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Model of disease severity in alcoholic hepatitis and novel prognostic insights

Rom J Intern Med. 2024 Jan 5. doi: 10.2478/rjim-2024-0001. Online ahead of print.


INTRODUCTION: Harmful alcohol consumption is one of the leading risk factors for global disease burden and injury condition, causing death and disability early in life, with over 3 million deaths worldwide every year. Alcoholic hepatitis (AH) is a clinical syndrome characterized by hepatic failure with recent onset of jaundice, consequence of a heavy chronic alcohol drinking. The disease severity ranges from mild to severe cases, with high short-term mortality. Individual variety regarding disease outcome and therapeutic response complicates the prognosis stratification. Thus, novel parameters and continuously sought for a better disease outcome assessment.

AIMS AND OBJECTIVES: To highlight new parameters that accurately assess 30-day mortality (short-term) in patients with AH and to develop a new severity score that uses readily available parameters accessible to any clinician.

MATERIALS AND METHODS: This is a prospective study on patients diagnosed with AH between 2022-2023. We identified 70 patients with AH who met the National Institute on Alcohol Abuse and Alcoholism (NIAAA) criteria for diagnosis after exclusion of patients with severe comorbidities that could influence disease outcome. Clinical and paraclinical parameters were assessed at least on admission and day 7. Mortality at 30-day was considered the endpoint. The database was composed using Microsoft Excel (Microsoft Corporation) and the data was analyzed using SPSS Statistics version 26 (IBM Corporation).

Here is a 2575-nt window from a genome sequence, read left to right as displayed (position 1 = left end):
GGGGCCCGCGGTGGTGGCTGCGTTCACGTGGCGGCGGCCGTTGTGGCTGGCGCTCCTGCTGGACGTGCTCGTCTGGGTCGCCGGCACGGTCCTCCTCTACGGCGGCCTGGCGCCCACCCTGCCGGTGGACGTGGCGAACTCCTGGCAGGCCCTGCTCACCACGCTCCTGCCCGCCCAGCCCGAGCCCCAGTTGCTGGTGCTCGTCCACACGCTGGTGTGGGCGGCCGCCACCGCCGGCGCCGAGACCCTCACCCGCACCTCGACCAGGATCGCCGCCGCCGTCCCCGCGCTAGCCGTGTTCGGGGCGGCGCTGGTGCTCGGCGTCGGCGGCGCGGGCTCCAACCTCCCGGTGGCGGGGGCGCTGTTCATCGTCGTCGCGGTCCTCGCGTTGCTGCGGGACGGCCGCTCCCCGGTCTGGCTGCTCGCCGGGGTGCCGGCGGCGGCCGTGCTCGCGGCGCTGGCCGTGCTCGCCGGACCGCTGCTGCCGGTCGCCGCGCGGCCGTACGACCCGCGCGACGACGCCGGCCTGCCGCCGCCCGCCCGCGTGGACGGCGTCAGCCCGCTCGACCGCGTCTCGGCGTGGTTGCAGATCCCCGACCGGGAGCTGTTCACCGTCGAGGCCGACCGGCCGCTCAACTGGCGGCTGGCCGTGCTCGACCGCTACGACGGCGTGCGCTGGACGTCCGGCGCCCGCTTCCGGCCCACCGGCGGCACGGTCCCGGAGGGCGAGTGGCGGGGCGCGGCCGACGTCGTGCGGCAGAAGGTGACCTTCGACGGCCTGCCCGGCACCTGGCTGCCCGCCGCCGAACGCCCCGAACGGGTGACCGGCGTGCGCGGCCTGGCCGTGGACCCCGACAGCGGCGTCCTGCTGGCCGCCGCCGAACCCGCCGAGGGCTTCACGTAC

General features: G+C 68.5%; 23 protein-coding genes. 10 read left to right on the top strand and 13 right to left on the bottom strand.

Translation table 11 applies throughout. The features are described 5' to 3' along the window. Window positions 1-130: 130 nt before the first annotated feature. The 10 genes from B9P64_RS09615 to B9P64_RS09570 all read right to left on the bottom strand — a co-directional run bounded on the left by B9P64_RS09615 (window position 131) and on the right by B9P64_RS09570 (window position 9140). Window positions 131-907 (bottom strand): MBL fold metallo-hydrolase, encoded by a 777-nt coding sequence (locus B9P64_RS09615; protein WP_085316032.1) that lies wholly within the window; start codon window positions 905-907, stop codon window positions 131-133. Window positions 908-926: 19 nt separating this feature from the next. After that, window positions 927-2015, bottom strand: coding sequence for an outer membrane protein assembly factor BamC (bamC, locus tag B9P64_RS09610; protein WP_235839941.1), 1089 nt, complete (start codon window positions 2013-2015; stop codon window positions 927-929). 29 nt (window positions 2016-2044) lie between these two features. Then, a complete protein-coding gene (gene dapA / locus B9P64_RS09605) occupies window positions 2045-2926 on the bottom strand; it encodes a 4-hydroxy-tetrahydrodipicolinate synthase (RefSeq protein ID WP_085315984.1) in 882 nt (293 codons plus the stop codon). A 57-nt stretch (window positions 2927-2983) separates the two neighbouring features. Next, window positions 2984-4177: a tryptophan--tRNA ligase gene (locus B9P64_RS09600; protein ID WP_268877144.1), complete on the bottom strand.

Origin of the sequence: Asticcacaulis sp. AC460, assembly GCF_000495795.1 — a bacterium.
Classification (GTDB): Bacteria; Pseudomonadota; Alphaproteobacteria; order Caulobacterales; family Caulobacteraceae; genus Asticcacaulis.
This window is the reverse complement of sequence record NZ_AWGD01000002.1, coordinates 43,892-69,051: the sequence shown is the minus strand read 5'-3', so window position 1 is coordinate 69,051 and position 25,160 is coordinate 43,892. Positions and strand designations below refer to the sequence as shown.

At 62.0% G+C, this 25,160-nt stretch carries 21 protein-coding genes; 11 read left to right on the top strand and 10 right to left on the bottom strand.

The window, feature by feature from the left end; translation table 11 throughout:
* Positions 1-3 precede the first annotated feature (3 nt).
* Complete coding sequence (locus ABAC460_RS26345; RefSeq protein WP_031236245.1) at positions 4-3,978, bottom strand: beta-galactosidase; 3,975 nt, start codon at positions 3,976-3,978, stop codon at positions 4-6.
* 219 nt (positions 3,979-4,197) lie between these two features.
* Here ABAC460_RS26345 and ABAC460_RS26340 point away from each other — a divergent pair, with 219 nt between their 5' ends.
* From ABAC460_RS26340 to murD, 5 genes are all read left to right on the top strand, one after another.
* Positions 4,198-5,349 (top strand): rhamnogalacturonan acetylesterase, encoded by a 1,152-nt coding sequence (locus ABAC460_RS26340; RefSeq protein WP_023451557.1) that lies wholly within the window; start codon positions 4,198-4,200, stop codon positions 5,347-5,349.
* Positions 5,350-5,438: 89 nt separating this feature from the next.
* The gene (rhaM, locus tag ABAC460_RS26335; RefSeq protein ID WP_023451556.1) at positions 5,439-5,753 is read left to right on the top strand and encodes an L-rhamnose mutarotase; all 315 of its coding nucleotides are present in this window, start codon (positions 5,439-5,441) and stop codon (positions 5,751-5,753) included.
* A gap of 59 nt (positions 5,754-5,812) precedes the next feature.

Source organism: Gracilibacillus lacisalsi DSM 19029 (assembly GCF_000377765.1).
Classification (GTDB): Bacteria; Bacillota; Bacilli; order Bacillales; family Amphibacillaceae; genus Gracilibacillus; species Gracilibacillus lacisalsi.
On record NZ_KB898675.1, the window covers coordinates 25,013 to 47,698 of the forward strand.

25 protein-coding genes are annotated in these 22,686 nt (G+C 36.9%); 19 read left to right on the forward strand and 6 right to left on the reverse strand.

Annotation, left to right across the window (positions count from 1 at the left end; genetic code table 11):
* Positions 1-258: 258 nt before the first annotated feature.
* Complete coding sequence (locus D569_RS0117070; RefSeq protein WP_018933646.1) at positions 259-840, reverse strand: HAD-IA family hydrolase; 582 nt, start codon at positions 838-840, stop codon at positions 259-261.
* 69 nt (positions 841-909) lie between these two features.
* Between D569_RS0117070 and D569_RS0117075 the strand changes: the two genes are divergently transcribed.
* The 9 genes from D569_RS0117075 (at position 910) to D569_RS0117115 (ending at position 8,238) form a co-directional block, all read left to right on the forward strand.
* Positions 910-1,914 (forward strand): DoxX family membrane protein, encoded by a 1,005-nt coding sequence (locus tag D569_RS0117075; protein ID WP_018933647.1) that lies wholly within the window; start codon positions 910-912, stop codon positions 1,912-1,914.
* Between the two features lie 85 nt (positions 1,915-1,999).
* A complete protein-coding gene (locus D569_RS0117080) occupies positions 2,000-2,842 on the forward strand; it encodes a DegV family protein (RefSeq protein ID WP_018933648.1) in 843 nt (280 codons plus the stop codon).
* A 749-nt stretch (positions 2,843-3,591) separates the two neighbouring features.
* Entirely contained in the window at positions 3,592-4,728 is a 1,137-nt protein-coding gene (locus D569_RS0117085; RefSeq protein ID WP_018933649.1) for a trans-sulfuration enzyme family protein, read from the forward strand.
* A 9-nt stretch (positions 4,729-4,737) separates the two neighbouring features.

RESULTS: A total of 70 patients were included in the study with a mortality at 30-days of 22.9% (n=16). The independent variables associated with increased short-term mortality identified using the univariate analysis were: fever, infection, esophageal varices, prothrombin time PT, INR, total bilirubin, CRP, LDH and CHI (creatinine height index). Using multivariate regression we determined a novel prognostic score, with criterion for retaining variable being p<0.05. Total bilirubin day 7, CRP, PT, fever and CHI resulted after the analysis and were included into a new mortality score. Our Prognostic Model Score obtained an area under the ROC of 0.950 (95% CI: 0.890-0.980, p<0.001), with a cut-off value of 13.75 (Sn=87.5%, Sp=91%). Regarding the consecrated prognostic scores, MDF and Lille score obtained good AUROCs=0.839 and 0.881, respectively (p<0.000), with cut-off values comparable with literature (MDF=34.35 vs 32) and (Lille=0.475 vs 0.450). The discriminatory power for ABIC (p=0.58), GAHS (p=0.16), MELD-Na (p=0.61) was not significant.

CONCLUSION: We obtained a new prognostic score for the assessment of 30-day mortality in AH that includes markers of inflammation (CRP, fever) and markers of sarcopenia (CHI) along parameters of hepatic disfunction (total bilirubin and PT). Amongst consecrated prognostic models, MDF and Lille scores were representative for our study, while ABIC, GAHS and MELD-Na did not attain statistical significance. Our score is unique by the addition of CRP and this could prove to be a useful tool in AH severity stratification.

PMID:38180800 | DOI:10.2478/rjim-2024-0001

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